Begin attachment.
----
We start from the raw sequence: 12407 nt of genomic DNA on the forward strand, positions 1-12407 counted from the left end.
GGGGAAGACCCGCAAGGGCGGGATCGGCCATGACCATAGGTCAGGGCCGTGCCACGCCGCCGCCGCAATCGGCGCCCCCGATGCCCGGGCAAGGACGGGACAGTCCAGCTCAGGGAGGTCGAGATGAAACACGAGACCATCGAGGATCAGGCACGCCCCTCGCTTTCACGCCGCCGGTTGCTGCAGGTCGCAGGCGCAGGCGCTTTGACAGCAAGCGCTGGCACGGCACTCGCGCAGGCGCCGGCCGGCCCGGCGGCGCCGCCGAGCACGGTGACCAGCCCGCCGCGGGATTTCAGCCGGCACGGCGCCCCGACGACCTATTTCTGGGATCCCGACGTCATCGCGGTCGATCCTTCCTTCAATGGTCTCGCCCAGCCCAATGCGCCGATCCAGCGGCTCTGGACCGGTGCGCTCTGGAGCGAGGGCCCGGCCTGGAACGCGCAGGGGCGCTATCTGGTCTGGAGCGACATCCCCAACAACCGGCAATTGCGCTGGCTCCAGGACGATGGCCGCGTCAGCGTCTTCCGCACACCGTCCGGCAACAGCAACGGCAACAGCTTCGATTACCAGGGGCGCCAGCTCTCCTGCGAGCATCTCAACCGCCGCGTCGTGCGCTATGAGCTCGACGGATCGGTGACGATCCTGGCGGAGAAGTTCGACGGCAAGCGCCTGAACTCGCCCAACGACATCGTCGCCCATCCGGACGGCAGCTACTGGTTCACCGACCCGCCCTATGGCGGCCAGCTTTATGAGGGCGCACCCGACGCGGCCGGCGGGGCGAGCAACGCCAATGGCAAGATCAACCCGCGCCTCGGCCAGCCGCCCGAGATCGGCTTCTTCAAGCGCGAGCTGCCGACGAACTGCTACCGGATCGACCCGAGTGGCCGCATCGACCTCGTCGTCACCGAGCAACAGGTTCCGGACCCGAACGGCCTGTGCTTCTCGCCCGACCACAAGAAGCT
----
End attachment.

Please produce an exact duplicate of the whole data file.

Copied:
We start from the raw sequence: 12407 nt of genomic DNA on the forward strand, positions 1-12407 counted from the left end.
GGGGAAGACCCGCAAGGGCGGGATCGGCCATGACCATAGGTCAGGGCCGTGCCACGCCGCCGCCGCAATCGGCGCCCCCGATGCCCGGGCAAGGACGGGACAGTCCAGCTCAGGGAGGTCGAGATGAAACACGAGACCATCGAGGATCAGGCACGCCCCTCGCTTTCACGCCGCCGGTTGCTGCAGGTCGCAGGCGCAGGCGCTTTGACAGCAAGCGCTGGCACGGCACTCGCGCAGGCGCCGGCCGGCCCGGCGGCGCCGCCGAGCACGGTGACCAGCCCGCCGCGGGATTTCAGCCGGCACGGCGCCCCGACGACCTATTTCTGGGATCCCGACGTCATCGCGGTCGATCCTTCCTTCAATGGTCTCGCCCAGCCCAATGCGCCGATCCAGCGGCTCTGGACCGGTGCGCTCTGGAGCGAGGGCCCGGCCTGGAACGCGCAGGGGCGCTATCTGGTCTGGAGCGACATCCCCAACAACCGGCAATTGCGCTGGCTCCAGGACGATGGCCGCGTCAGCGTCTTCCGCACACCGTCCGGCAACAGCAACGGCAACAGCTTCGATTACCAGGGGCGCCAGCTCTCCTGCGAGCATCTCAACCGCCGCGTCGTGCGCTATGAGCTCGACGGATCGGTGACGATCCTGGCGGAGAAGTTCGACGGCAAGCGCCTGAACTCGCCCAACGACATCGTCGCCCATCCGGACGGCAGCTACTGGTTCACCGACCCGCCCTATGGCGGCCAGCTTTATGAGGGCGCACCCGACGCGGCCGGCGGGGCGAGCAACGCCAATGGCAAGATCAACCCGCGCCTCGGCCAGCCGCCCGAGATCGGCTTCTTCAAGCGCGAGCTGCCGACGAACTGCTACCGGATCGACCCGAGTGGCCGCATCGACCTCGTCGTCACCGAGCAACAGGTTCCGGACCCGAACGGCCTGTGCTTCTCGCCCGACCACAAGAAGCT